Diffusion imaging and bound pool fraction (BPF) mapping are two quantitative magnetic resonance imaging techniques that measure microstructural features of the white matter of the brain. Diffusion imaging provides a quantitative measure of the diffusivity of water in tissue. BPF mapping is a quantitative magnetization transfer (qMT) technique that estimates the proportion of exchanging protons bound to macromolecules, such as those found in myelin, and is thus a more direct measure of myelin content than diffusion. In this work, we combined BPF estimates of macromolecular content with measurements of diffusivity within human white matter tracts. Within the white matter, the correlation between BPFs and diffusivity measures such as fractional anisotropy and radial diffusivity was modest, suggesting that diffusion tensor imaging and bound pool fractions are complementary techniques. We found that several major tracts have high BPF, suggesting a higher density of myelin in these tracts. We interpret these results in the context of a quantitative tissue model.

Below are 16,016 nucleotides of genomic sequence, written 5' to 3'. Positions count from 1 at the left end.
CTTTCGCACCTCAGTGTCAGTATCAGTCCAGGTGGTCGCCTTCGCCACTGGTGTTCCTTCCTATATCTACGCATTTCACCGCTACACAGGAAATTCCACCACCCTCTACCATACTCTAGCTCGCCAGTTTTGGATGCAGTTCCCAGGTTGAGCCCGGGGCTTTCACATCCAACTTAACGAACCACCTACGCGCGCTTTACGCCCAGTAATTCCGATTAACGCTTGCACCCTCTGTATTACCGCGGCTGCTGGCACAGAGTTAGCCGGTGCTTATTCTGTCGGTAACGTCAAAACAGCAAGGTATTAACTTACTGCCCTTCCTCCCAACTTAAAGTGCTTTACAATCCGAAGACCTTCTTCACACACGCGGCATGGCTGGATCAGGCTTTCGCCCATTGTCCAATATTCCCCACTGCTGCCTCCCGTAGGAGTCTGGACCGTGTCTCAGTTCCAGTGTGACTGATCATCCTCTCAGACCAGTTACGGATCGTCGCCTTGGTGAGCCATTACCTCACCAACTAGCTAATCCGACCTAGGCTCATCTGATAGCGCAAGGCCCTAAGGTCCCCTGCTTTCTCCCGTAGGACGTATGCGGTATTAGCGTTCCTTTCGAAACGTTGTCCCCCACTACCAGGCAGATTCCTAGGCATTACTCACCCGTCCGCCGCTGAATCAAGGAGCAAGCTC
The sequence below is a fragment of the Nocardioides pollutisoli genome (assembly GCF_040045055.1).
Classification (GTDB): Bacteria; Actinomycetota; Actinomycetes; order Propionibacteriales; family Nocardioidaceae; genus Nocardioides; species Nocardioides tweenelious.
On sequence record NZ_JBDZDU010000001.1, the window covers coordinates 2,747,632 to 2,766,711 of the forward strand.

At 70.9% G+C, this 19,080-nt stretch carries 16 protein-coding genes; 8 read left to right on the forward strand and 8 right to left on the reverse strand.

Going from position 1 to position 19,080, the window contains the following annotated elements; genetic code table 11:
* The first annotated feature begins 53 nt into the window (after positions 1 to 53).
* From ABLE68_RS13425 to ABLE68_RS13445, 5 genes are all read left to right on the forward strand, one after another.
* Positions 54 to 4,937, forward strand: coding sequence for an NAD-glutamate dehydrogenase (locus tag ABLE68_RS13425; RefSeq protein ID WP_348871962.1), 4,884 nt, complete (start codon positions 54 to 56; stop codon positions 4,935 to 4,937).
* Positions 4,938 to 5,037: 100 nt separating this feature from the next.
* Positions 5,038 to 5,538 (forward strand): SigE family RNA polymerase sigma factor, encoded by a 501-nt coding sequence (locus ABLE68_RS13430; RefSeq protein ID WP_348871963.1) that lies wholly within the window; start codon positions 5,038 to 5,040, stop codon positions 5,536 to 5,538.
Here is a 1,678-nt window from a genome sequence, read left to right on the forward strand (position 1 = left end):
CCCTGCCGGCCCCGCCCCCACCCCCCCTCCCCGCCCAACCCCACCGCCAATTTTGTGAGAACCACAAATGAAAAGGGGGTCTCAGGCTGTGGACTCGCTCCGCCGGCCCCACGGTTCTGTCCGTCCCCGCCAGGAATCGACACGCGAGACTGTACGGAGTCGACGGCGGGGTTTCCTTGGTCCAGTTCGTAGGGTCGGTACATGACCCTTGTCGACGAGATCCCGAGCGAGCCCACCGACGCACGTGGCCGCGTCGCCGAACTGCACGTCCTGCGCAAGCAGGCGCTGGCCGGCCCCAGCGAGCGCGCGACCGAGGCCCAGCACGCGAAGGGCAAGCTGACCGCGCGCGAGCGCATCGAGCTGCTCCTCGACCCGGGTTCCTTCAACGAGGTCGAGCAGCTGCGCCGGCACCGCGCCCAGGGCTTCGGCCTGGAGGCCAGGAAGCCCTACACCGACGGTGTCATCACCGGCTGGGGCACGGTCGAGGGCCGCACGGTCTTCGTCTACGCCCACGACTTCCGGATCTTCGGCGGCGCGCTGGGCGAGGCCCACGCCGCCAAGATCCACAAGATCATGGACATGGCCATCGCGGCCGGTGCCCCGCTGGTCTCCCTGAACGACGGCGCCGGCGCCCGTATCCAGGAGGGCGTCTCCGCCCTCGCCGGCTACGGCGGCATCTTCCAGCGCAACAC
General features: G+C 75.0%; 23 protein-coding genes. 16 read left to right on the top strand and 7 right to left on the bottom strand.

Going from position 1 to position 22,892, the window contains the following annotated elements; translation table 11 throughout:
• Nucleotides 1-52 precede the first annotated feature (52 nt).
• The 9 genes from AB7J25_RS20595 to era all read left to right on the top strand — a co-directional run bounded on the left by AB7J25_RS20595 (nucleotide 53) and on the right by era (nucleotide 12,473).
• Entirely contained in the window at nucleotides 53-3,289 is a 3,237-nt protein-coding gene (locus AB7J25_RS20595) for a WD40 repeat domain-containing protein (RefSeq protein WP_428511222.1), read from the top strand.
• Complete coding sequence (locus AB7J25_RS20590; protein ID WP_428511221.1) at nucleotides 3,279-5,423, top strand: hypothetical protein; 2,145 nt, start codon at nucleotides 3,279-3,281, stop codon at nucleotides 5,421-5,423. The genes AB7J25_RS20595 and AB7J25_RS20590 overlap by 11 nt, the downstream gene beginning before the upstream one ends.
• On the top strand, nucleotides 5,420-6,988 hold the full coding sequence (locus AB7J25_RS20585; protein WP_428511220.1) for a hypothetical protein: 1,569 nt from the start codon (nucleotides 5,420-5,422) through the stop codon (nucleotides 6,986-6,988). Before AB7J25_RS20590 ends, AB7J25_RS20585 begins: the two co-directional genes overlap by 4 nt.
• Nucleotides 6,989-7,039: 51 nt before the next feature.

Bibliographical noteFunding Information:
This work was supported by the NIH ( P41 RR09784 , EB006471 , EY15000 ), and GE Healthcare. We thank Roland Bammer for the diffusion imaging pulse sequence, Jason Yeatman for his analysis code, and Ewart Thomas for helpful comments on the analysis methods. We also thank Christian Beaulieu and two anonymous reviewers for helpful comments on an early draft of this manuscript.
- Bound pool fractions
- Diffusion tensor imaging
- Magnetic resonance imaging
- Quantitative magnetization transfer
- White matter